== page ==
The Des Baux, Lords of Provence

This Page Last Updated 22 July 1999

This Site Was Created By

Richard L. Hoover

Long Beach, California

From the 11th Century the lords were among the strongest in the south of France, having in their control 79 towns and villages. From 1145 to 1162 they warred against the House of Barcelona, whose rights to Provence they contested; supported for a while by the German emperor, they finally submitted after succumbing to a siege at Les Baux. They won titles: members of different branches became variously princes of Orange, viscounts of Marseille, counts of Avellino and dukes of Andria (having followed the Capetian Princes of Anjou who were campaigning in southern Italy). One of them them married Marie of Anjou, sister of Joan I, queen of Sicily and countess of Provence, a lovely woman much loved by the people of Provence. She was destined to lead a tragic existence-- three times a widow, she died in 1382, smothered by an ambitious cousin.


Les Baux was famous as a court of love in the 13th Century. To become a member the women had to be of noble birth, well read and beautiful. In the company of this court, questions of gallantry and chivalry were raised and discussed.

Troubadours, often great lords, came from all the southern provinces and composed passionate verses in praise of these ladies. The prize awarded to the best poet was a crown of peacock feathers and a kiss from the lady in question.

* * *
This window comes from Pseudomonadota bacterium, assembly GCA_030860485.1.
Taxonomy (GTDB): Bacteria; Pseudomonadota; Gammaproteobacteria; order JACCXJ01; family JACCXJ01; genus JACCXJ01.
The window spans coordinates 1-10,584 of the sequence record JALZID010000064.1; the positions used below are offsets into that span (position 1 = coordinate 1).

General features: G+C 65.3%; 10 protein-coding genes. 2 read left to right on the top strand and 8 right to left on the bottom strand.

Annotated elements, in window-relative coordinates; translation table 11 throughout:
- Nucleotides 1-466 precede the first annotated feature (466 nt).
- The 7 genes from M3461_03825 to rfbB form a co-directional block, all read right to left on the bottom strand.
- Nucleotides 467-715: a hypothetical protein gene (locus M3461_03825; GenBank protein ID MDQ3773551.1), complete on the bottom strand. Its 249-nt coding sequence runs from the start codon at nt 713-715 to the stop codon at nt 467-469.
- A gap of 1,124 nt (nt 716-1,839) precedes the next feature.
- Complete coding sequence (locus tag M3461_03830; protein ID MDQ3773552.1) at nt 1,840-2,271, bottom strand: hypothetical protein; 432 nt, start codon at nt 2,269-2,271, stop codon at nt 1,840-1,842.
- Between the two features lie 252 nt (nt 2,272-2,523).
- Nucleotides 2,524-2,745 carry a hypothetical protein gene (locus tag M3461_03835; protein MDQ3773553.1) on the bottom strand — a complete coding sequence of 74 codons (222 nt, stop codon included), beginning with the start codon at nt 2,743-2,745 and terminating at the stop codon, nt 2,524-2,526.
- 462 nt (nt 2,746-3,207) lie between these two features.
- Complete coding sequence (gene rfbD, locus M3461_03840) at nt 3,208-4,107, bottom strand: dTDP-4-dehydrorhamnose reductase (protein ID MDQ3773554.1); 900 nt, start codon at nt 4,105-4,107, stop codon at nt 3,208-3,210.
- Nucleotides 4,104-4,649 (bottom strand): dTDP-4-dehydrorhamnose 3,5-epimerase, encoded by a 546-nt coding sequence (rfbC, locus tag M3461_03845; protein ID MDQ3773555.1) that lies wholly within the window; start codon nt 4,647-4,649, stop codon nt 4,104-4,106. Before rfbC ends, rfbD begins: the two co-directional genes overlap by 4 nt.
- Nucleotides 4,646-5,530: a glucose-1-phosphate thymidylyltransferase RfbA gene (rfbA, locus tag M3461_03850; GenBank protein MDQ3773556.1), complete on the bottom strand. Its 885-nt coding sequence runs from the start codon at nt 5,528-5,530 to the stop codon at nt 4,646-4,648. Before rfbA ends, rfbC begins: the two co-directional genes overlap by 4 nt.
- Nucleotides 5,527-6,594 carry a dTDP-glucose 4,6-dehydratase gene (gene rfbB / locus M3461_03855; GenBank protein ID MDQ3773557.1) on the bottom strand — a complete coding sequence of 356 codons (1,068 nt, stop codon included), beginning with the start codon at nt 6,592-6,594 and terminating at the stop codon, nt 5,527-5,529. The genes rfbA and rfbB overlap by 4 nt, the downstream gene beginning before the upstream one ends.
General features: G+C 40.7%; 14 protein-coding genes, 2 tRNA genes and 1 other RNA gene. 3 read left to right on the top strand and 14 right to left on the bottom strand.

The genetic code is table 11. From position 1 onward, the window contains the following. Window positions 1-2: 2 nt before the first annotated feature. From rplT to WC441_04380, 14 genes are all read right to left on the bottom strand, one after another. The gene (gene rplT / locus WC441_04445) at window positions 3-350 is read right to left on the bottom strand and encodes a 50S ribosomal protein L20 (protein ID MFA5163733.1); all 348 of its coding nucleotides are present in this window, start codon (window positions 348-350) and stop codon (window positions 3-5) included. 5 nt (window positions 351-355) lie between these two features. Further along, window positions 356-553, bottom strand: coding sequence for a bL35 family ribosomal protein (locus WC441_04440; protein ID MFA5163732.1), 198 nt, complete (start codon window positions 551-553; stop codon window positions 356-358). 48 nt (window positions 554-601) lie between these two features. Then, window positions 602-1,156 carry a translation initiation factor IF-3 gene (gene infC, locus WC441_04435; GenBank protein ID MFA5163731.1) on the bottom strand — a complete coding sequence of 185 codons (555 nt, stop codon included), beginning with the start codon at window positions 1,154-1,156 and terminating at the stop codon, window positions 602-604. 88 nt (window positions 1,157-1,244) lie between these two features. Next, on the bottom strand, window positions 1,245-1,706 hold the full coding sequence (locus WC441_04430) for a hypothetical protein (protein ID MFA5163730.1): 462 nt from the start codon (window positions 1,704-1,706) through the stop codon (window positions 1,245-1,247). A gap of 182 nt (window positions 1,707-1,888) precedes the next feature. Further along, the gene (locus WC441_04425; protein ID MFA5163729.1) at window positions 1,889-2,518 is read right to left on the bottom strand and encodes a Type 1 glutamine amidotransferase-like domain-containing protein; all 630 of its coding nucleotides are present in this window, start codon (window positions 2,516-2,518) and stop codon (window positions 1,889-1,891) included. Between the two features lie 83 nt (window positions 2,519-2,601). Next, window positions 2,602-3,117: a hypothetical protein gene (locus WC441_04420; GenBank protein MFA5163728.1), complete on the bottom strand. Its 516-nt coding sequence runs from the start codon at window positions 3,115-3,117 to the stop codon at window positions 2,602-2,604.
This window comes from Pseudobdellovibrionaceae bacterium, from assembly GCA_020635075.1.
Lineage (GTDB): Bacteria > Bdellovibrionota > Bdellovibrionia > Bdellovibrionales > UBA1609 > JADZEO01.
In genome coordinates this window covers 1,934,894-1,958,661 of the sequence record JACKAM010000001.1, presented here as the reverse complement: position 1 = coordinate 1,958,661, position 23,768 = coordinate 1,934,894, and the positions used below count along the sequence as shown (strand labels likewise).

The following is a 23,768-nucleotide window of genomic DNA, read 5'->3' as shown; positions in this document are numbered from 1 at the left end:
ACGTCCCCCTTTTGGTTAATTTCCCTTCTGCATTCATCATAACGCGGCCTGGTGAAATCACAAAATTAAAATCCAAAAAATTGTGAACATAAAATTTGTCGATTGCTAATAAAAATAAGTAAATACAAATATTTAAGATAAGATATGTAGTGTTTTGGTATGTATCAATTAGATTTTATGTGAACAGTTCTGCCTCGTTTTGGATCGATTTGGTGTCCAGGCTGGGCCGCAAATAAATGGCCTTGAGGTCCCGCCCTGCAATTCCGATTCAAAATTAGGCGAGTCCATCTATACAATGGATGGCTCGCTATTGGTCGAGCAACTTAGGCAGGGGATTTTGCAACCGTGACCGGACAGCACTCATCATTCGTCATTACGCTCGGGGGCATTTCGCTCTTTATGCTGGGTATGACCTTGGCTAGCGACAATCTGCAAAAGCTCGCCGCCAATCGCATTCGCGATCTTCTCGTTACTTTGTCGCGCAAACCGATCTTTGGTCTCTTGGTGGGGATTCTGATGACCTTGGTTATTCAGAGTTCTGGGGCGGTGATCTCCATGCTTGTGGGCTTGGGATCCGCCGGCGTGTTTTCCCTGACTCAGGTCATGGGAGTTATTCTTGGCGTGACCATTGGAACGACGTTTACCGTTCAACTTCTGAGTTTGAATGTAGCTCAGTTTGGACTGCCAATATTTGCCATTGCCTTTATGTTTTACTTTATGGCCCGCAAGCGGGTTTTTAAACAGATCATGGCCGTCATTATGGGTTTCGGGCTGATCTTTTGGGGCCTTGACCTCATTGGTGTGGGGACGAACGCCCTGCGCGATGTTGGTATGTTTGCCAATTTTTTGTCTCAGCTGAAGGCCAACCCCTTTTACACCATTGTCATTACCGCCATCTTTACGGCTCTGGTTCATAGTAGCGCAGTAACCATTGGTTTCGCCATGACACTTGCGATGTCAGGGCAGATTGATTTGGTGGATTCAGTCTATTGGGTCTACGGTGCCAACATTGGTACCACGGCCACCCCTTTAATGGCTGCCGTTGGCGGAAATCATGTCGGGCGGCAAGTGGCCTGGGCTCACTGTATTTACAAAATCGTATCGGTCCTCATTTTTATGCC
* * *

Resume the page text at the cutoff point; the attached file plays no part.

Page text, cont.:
Detached from the Alpilles, Les Baux de Provence lies on a bare rock spur some 2953 feet long and 656 wide, with vertical ravines on either side. A fortified castle lying in ruins, and old desolate houses compose the spectacular site of the village of Les Baux, once a proud fief. The red mineral bauxite discovered in 1822 on the land of Les Baux, from which it takes its name, consists mainly of aluminum, iron trioxide and water. Extraction of the mineral has given rise to the immense modern aluminum industry. Nowadays bauxite is no longer mined in France.

----from Michelin Tourist Guide to PROVENCE

Music:Or est Bayard en la pature, Hure! by Adam De La Halle (1240-1287)

Midi Realization by Julio Feliz

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